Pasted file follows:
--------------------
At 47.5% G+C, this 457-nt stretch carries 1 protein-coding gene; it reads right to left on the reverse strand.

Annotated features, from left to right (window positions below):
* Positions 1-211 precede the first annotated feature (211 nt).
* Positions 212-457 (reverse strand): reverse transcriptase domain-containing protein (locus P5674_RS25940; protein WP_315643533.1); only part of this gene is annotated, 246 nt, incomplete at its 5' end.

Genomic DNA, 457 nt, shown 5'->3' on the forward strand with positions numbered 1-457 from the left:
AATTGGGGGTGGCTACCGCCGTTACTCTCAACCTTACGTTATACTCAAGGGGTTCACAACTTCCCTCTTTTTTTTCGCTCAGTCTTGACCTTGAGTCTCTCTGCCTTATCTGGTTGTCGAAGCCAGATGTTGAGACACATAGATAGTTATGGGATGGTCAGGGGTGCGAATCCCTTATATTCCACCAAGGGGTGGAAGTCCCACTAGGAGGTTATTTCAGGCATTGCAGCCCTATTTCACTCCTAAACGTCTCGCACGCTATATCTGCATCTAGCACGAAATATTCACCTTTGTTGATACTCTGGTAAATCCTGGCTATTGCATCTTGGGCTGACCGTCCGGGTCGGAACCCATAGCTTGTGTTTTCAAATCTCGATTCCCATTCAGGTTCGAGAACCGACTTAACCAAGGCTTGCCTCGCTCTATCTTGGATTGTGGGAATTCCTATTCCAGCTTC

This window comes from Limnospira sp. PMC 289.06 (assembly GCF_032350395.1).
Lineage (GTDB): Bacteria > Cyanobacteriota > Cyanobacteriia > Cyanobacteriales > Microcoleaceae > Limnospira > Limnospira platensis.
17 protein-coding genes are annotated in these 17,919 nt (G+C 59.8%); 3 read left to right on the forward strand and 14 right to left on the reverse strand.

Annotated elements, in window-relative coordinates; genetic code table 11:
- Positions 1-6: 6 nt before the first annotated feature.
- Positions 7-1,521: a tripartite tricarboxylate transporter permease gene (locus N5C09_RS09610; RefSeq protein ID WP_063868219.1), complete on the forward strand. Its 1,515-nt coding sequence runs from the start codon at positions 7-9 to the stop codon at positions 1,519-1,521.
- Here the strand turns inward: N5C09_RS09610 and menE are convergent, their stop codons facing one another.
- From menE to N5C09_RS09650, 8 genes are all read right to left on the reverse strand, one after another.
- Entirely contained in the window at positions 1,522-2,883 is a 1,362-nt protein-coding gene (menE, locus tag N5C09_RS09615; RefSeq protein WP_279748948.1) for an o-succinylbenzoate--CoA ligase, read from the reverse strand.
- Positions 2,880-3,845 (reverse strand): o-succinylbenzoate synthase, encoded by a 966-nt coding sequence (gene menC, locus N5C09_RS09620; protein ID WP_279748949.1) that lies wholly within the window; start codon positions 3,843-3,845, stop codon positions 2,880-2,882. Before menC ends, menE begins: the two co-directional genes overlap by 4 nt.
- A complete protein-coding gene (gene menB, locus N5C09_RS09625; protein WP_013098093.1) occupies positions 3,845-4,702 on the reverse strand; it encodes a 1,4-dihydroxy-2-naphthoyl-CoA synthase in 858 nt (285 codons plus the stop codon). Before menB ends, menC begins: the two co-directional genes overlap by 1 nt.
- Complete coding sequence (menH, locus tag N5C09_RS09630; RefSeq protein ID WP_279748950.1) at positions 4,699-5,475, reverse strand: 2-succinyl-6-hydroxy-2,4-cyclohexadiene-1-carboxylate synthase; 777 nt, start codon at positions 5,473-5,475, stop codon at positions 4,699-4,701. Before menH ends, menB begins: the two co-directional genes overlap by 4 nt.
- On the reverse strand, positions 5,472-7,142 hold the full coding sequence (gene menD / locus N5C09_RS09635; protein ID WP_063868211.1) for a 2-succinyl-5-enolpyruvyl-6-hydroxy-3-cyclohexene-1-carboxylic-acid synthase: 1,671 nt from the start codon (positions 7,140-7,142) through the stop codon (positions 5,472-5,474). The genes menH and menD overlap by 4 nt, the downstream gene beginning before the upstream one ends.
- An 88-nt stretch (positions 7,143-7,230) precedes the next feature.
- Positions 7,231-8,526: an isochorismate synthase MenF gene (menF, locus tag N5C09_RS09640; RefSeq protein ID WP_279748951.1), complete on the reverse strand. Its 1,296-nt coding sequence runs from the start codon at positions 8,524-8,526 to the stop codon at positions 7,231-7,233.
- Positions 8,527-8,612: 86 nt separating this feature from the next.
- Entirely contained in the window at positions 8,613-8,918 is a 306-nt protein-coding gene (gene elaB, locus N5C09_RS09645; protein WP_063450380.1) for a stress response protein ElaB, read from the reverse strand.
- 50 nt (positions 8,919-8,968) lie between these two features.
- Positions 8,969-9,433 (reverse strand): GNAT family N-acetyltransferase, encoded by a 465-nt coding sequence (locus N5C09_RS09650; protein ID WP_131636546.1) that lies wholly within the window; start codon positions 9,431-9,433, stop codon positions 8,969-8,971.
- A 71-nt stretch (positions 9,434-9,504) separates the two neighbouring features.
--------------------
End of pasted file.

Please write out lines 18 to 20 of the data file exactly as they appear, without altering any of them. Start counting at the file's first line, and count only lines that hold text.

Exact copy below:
- Complete coding sequence (menH, locus tag N5C09_RS09630; RefSeq protein ID WP_279748950.1) at positions 4,699-5,475, reverse strand: 2-succinyl-6-hydroxy-2,4-cyclohexadiene-1-carboxylate synthase; 777 nt, start codon at positions 5,473-5,475, stop codon at positions 4,699-4,701. Before menH ends, menB begins: the two co-directional genes overlap by 4 nt.
- On the reverse strand, positions 5,472-7,142 hold the full coding sequence (gene menD / locus N5C09_RS09635; protein ID WP_063868211.1) for a 2-succinyl-5-enolpyruvyl-6-hydroxy-3-cyclohexene-1-carboxylic-acid synthase: 1,671 nt from the start codon (positions 7,140-7,142) through the stop codon (positions 5,472-5,474). The genes menH and menD overlap by 4 nt, the downstream gene beginning before the upstream one ends.
- An 88-nt stretch (positions 7,143-7,230) precedes the next feature.